We’ve all been there; you finally finish a shoot, get back to the laptop to start editing and suddenly realise that you’ve somehow lost some work. Yeah, it happens to all of us; you double check the cards you used, your work folders, then your stomach drops and you instantly start panic planning a ‘fix’.
This has only, very luckily, happened to me once but if it happened again I’d most likely react in exactly the same way. We’re only human after all!
What happened? Remember the burlesque shoot from this post? There was a bit of discussion around who would feature on the cover. We weren’t keen on choosing just one model (and putting all 12 on the cover would look a little silly) so I decided to make use of the glitter and take some still life images of glitter instead. It was fair for everyone, and pretty easy to do.
Well, that was until I started editing and couldn’t find my precious glitter images anywhere! Cue panic.
Once my panic was over I knew I needed to recreate the photos I’d lost. Although I have my own studio space, I didn’t really want to set the studio up again just to take a few photos of glitter. I decided to improvise instead. Here’s a little bit about the tiny set I made, the lens I used, and how I edited my final images.
THE SET; Firstly I created my own mini studio in my garden. Well, on the garden table to be precise. A3 black card is a life saver; I simply created a curved backdrop with a piece of card that I, very carefully, sellotaped to the garden umbrella and table. It creates an ‘infinity’ background, and is exactly the same as what I use in my own studio. It was a little windy so I also used a 3rd piece as a windbreak to keep from having glitter flying everywhere. Please appreciate my art abilities (thanks Adobe Sketch for iPad) in the below diagram:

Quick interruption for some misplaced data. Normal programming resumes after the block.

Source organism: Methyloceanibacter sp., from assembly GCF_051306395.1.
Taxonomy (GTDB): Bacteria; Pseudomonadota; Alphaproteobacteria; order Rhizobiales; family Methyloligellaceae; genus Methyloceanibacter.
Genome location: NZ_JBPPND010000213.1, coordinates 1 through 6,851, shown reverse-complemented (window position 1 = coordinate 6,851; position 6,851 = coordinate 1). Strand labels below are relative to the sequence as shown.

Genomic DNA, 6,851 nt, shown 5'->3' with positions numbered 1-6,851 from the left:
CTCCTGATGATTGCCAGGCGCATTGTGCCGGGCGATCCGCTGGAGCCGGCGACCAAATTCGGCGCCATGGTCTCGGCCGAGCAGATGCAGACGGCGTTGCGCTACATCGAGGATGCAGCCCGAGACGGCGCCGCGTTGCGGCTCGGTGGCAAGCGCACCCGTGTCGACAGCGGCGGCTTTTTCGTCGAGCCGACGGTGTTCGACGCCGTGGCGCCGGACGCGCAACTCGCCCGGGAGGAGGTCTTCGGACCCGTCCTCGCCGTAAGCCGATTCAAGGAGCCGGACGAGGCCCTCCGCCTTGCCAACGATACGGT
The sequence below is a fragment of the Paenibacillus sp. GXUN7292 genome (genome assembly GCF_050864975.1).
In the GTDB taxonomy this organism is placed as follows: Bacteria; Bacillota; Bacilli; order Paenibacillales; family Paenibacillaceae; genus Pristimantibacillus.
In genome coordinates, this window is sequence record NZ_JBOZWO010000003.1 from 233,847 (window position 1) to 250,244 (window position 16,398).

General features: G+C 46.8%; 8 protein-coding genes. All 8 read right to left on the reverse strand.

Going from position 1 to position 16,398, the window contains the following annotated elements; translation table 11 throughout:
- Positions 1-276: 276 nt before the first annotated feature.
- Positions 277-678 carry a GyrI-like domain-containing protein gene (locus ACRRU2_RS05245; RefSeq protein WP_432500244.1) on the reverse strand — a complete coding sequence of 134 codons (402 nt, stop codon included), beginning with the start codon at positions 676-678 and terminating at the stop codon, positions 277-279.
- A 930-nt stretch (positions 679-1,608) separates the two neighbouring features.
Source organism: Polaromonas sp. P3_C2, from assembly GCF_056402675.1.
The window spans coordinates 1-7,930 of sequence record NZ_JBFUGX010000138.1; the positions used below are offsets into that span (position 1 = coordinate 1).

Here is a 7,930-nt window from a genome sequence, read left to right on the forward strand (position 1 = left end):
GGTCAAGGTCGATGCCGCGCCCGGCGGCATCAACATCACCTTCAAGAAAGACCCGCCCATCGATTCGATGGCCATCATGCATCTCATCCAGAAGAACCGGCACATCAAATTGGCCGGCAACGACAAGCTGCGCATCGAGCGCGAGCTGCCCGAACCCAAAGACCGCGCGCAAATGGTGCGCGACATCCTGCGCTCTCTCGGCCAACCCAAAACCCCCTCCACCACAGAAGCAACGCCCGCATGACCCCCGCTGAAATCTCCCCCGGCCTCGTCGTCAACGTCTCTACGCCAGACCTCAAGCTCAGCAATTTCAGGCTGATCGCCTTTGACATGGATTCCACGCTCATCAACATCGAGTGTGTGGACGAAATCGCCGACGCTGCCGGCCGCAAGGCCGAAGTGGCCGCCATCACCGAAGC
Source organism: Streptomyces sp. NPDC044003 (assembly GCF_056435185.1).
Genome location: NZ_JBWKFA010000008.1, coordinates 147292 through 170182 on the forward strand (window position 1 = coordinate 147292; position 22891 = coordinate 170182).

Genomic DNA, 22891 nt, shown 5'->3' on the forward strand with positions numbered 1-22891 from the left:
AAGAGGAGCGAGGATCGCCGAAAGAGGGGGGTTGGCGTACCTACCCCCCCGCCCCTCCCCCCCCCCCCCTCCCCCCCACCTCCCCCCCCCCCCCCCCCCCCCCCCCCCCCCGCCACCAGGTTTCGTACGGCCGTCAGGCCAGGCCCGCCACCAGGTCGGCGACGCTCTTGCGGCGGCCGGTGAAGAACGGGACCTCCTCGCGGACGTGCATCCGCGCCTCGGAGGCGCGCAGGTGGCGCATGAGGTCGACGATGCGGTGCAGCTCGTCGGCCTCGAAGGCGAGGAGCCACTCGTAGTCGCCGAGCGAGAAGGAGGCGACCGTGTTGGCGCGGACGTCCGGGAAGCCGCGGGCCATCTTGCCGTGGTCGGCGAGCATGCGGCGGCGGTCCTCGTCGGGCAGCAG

Guys, Hobbycraft is honestly a place of wonders. I managed to find all the card and glitter I could possibly need and it wasn’t really that expensive.
COLOUR BALANCE: Although it was really bright outside, being under the umbrella, and shading half of the small set with a ‘windbreak’ piece of card, completely threw off my white balance (everything had a yellow tone) and the overall vibrancy of the image. It looked pale and flat, and also like a lot of effort to edit in post. To combat this, I used a gold reflector to direct some brighter light on to my set to brighten the colours and saturate it a bit more. Of course, I had assistants in the shape of my mum and my gran (I like to get everyone involved!), so I mainly did a lot of directing and shooting for this part.
THE LENS: I chose to use my 35mm lens for this set of shots. I wanted to have a small focus point, and work with a slightly smaller depth of field. I focussed on the centre of my composition so that the to and bottom of the image were blurred. If you wanted this effect in post, it’s the ‘in lens’ equivalent of a radial filter. Also, I was conscious that my ‘set’ was really small, so I wanted to make the image feel bigger and vary the textures in it.
THE EDIT: I don’t usually know what my final image will look like, I’m not a ‘post’ planner at all, so I find it easier to take a selection of final options over to Lightroom and just see what happens as I go. Despite shooting a ton of images, I restricted myself to just 3 final options.
Because the calendar content was bright, I wanted to keep the deep colours and high contrast of the glitter to match all of the other images I’d taken. As always, I took the images over to Lightroom to adjust. I decreased the exposure, enhanced the contrast, increased the whites very slightly and took the blacks down first. Then I increased the blues in the white balance, and nudged the vibrancy and saturation up slightly. Because of the colours I’d used, it gave the image a sort of ‘moody mermaid’ feel, and that’s not a sentence I ever thought I’d get to write…
If you ever end up in the situation where you’re missing images and have to make up for the lost work don’t panic! There’s always a way to improvise a set or background, a way to help recreate your lighting setup, and always a craft shop nearby; don’t forget that everything is fixable.
And that’s a sentence I always try to write.